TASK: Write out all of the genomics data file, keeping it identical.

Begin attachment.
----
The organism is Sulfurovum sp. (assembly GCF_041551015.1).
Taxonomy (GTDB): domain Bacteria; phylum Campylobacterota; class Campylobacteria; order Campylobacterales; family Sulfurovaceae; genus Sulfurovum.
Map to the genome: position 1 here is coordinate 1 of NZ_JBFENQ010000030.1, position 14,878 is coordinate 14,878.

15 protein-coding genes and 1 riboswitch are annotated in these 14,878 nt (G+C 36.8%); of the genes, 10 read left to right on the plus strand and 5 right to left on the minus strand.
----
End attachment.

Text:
The organism is Sulfurovum sp. (assembly GCF_041551015.1).
Taxonomy (GTDB): domain Bacteria; phylum Campylobacterota; class Campylobacteria; order Campylobacterales; family Sulfurovaceae; genus Sulfurovum.
Map to the genome: position 1 here is coordinate 1 of NZ_JBFENQ010000030.1, position 14,878 is coordinate 14,878.

15 protein-coding genes and 1 riboswitch are annotated in these 14,878 nt (G+C 36.8%); of the genes, 10 read left to right on the plus strand and 5 right to left on the minus strand.